So, now here was my dilemma: standby for the early (7a) IAH – ORD flight, or take the mid-morning (11a) IAH – ORD flight. Against everything I know when it comes to standby travel, I chose the mid-morning flight. (@FriendlyStew and @NonRevAdventure I’ll take your advice next time). All seemed fine until I woke up the next morning to find out that the 11a departure had an equipment swap from a 787 to a 757. Oh, the horror! Again, majorly bummed.

I’m an optimist.  I did some research, made some calls, and sent a few frantic text messages. Much to my delight there was a late afternoon (4p) 787 flight from IAH – ORD. With camera in hand, a positive frame of mind, I headed to IAH for a day of people watching and planespotting. Besides getting on the 787, could you ask for anything more entertaining?

In the hours (about 5) spent at IAH here’s what happened:
• took loads of airplane pics
• was fascinated people watching (amazed how each airport has its own “personality”)
• bumped into 3 aviation professionals who attended a customer service training class I helped facilitate (besides being #avgeeks, the airlineguys are aviation consultants specializing in customer service)
• recognized and reconnected with a high school friend who is an RN and who now is a United pilot (I’m still reeling from this chance encounter and so happy to be reconnected with Mark!)

As you can see, my time spent at the airport waiting for the 787 was well worth it. Yes, she was being elusive, but I had come so far and was not about to give up now.

When I received my seat I was beyond excited: window, exit row.

Here are my thoughts on taking my first United 787 flight:

• First impression — gorgeous
• Mood lighting upon boarding —  soothing (there are 6 settings: boarding, meals, relaxing, cruise, sleep, preloading)
• Layout of FC – spacious (this is where I want to be on my next 787 flight!)
• E+ — roomy, relaxing hues of blue and grays throughout the cabin
• Windows — most were darkened already, customers began experimenting with the window “shades”, impressed with how the tint changes from transparent to opaque with the touch of a button, the size of windows (30% larger according to infographic card in seat pocket) was very noticeable — when seated you had an unobstructed view of the horizon (no craning of neck to look up or down)
• Sound — very taken with how quiet this plane was at takeoff and cruise altitude (60% less noise than planes of comparable size), it was so quiet I could clearly hear the crying kid a few rows back, noise-reducing chevrons on engine nacelles contributes to reducing noise levels of the engines
• Wing — loved the wingflex, sliced right through the air even in mild turbulence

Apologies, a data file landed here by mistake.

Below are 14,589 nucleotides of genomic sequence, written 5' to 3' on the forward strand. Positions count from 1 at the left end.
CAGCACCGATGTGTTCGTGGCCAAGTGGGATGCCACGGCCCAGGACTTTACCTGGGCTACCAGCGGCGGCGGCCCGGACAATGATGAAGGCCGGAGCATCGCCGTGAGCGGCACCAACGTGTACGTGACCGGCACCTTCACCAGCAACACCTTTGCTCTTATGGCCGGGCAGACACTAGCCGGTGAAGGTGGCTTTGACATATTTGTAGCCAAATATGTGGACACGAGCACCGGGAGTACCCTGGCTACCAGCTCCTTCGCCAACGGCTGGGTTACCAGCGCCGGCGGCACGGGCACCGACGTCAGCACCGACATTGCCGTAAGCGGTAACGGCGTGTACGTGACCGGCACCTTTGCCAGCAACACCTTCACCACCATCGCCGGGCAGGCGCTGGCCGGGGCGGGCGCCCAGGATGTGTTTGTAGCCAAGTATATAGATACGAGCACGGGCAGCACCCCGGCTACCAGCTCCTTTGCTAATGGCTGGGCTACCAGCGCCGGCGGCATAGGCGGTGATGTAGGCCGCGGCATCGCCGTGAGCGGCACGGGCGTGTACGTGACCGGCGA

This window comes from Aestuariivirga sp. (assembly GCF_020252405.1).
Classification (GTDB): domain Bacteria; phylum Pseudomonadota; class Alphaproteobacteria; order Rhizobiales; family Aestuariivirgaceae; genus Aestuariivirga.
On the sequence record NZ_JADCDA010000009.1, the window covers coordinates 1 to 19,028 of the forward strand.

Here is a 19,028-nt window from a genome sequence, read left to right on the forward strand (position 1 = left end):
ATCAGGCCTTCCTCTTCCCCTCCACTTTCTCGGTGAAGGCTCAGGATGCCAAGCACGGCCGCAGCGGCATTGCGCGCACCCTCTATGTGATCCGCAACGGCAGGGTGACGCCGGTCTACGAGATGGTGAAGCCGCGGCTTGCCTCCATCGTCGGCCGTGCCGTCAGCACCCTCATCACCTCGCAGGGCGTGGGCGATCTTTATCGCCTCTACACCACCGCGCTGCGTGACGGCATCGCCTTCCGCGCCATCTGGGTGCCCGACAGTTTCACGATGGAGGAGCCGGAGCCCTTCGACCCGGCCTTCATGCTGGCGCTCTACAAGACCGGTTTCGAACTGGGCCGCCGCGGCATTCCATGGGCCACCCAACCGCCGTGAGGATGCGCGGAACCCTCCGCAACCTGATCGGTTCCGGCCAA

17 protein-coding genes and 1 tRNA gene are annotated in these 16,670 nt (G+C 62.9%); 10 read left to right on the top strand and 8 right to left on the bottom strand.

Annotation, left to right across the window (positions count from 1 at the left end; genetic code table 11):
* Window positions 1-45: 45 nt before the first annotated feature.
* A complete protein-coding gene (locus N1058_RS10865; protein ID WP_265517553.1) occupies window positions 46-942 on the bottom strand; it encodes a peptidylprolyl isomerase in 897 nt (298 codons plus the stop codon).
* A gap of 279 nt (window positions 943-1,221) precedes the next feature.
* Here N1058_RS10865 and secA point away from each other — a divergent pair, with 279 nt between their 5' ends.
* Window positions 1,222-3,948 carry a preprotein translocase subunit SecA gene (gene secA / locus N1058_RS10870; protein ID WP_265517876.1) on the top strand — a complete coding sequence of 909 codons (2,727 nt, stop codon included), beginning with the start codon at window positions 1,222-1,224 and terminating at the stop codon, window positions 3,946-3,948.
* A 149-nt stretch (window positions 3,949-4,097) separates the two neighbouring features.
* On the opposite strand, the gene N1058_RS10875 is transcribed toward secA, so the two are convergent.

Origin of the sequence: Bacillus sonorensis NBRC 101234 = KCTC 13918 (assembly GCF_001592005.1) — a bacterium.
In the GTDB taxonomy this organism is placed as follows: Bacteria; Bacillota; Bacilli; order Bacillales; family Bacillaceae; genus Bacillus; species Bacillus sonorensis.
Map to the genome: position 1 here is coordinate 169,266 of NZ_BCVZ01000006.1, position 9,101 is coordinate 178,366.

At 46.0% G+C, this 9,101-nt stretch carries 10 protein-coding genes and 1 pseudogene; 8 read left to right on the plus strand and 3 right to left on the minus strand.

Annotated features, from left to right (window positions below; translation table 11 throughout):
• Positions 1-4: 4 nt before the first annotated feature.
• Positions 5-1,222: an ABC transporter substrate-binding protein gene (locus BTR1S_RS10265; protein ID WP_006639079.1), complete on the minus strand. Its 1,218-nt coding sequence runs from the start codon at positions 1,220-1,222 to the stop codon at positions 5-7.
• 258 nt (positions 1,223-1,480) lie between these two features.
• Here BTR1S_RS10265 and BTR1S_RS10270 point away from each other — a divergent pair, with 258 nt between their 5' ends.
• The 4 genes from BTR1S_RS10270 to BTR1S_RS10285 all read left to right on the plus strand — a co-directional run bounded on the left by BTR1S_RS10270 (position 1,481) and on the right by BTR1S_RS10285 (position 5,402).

• Crew — friendly and efficient, had nice conversation with Edwin who too is from South Florida, and Sandy was kind to take my picture
• Food — ordered the Tapas snack box, Bloody Mary, water, crew were proficient with handheld devices
• IFE — full selection of films, TV, music, moving map, UA services/amenities, a full system reset was completed on at least 2 occasions
• Landed on time, to gate after short delay due to ramp congestion

A special thank you to ticket agent Heather P (great eye contact, smiled, knowledgeable in job duties) and gate agent Ms. Matthews (smiled, accommodating, calming announcements). They made the check in and boarding process pleasant.

Overall, an awesome passenger experience and a wonderful introduction to the Boeing 787! Would love to take a long-haul flight to experience the 787s feature of increased oxygen and humidity of the cabin air (lessens the effects of jet lag we hear). Hint, hint 😉

Thanks United for an awesome experience!

airlineguy Sylvester

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Preserving the wonder of flight – American Airlines CR Smith Museum

As we know, many airlines have come and gone. Change is a constant in the airline industry. Because of all the changes, the details of the past can quickly slip away. It’s great knowing that airlines have set up shrines to avgeeks the world over in the form of airline museums. One such place is the American Airlines CR Smith* Museum located near DFW Airport. We had been wanting to visit this museum for quite some time and the opportunity arose to visit.

Opened in 1993, this interactive museum chronicles the storied past of American Airlines.

Highlights of the museum include:

• a flight simulator where you can pilot your flight (there was a line, so didn’t get the opportunity to experience this exhibit)
• FA uniforms from different periods (the “Astrojet” period FA uniform was a favorite)
• an interactive kids area (being a kid at heart, I did pick up the crayons and created my own work of art)
• a 15 minute, heart-warming, patriotic film about American (the air-to-air visuals are spectacular)
• and the pièce de résistance – a fully restored DC-3 (Flagship Knoxville)

Another highlight of the visit: The Volunteers